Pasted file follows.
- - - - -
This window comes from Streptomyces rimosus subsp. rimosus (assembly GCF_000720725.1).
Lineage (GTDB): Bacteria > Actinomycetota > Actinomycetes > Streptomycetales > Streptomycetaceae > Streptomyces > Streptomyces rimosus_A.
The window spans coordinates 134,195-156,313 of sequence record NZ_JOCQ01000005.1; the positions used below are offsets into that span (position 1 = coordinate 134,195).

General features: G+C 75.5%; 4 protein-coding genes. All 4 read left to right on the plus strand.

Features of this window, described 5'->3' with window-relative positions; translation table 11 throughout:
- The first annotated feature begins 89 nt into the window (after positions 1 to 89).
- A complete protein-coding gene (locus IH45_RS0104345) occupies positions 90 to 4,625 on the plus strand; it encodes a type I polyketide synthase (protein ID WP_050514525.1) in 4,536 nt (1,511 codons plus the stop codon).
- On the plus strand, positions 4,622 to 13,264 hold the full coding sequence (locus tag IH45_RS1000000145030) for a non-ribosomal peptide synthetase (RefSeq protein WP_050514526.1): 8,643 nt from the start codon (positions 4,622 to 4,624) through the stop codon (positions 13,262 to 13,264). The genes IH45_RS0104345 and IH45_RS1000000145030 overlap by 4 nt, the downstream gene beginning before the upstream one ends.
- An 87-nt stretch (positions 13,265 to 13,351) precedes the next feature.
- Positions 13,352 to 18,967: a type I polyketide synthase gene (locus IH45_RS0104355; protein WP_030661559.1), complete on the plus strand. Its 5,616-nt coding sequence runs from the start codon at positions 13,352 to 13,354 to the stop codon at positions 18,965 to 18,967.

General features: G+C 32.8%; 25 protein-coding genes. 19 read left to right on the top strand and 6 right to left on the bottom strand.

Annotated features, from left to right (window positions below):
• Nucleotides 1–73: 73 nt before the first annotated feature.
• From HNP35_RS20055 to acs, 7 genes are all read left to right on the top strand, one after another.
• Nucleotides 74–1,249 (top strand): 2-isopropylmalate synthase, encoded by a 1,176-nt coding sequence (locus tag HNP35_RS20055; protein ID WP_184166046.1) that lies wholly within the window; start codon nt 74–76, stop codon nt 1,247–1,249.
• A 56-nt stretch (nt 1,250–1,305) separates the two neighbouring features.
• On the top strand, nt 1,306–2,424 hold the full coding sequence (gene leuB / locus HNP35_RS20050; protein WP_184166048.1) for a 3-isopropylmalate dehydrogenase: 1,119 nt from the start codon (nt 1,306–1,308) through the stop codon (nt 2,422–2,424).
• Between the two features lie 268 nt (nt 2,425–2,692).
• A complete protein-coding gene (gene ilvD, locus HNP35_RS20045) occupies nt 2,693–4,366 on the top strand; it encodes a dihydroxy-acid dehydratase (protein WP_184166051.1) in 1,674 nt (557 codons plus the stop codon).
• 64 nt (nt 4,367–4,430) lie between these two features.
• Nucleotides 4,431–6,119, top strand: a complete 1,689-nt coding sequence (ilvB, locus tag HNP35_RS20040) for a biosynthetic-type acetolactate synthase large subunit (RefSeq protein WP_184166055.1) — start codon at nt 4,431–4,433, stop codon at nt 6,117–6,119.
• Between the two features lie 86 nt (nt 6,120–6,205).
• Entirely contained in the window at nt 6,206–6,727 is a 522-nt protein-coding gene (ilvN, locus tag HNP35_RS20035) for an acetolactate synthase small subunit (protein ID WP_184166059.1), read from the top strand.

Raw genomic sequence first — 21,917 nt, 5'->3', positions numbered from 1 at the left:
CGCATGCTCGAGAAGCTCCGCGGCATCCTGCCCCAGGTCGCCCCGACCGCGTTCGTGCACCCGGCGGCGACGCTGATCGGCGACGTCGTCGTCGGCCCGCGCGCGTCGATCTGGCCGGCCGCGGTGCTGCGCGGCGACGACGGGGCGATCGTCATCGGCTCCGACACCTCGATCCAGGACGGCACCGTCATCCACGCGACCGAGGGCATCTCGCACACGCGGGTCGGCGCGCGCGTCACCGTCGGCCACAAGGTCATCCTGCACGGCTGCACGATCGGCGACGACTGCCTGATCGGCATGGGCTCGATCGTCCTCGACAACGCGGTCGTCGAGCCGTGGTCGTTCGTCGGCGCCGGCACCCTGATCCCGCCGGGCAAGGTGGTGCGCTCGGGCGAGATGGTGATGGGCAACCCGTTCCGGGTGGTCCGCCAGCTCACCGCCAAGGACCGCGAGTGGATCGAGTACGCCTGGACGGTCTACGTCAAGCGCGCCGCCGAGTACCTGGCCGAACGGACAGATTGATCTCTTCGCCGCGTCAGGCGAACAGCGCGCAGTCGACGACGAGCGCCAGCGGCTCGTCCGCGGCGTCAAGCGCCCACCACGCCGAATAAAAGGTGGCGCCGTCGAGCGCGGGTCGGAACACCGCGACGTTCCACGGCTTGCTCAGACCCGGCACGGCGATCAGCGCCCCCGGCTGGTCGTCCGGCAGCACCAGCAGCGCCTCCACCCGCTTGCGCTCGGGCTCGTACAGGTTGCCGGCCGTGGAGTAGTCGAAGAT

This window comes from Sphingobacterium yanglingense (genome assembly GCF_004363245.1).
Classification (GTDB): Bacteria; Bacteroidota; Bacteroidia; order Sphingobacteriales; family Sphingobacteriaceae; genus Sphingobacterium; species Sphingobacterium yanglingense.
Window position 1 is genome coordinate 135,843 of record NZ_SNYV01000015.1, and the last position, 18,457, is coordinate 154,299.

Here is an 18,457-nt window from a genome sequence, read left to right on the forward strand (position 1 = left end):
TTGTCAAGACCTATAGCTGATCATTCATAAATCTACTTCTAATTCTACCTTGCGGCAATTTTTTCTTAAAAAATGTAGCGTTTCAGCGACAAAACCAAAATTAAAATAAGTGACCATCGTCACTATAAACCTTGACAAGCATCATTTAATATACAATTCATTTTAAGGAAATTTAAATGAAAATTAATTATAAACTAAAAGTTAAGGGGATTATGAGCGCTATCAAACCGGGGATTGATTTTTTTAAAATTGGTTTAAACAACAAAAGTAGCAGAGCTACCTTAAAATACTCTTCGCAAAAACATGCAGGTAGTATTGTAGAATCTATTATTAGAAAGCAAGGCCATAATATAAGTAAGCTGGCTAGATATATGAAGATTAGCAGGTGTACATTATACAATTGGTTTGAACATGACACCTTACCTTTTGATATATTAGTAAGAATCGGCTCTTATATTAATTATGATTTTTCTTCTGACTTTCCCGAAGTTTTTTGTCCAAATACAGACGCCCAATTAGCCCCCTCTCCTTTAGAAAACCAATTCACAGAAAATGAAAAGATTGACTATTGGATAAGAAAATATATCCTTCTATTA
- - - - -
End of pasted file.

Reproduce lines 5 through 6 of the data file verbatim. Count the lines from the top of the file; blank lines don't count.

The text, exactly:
Features of this window, described 5'->3' with window-relative positions; translation table 11 throughout:
- The first annotated feature begins 89 nt into the window (after positions 1 to 89).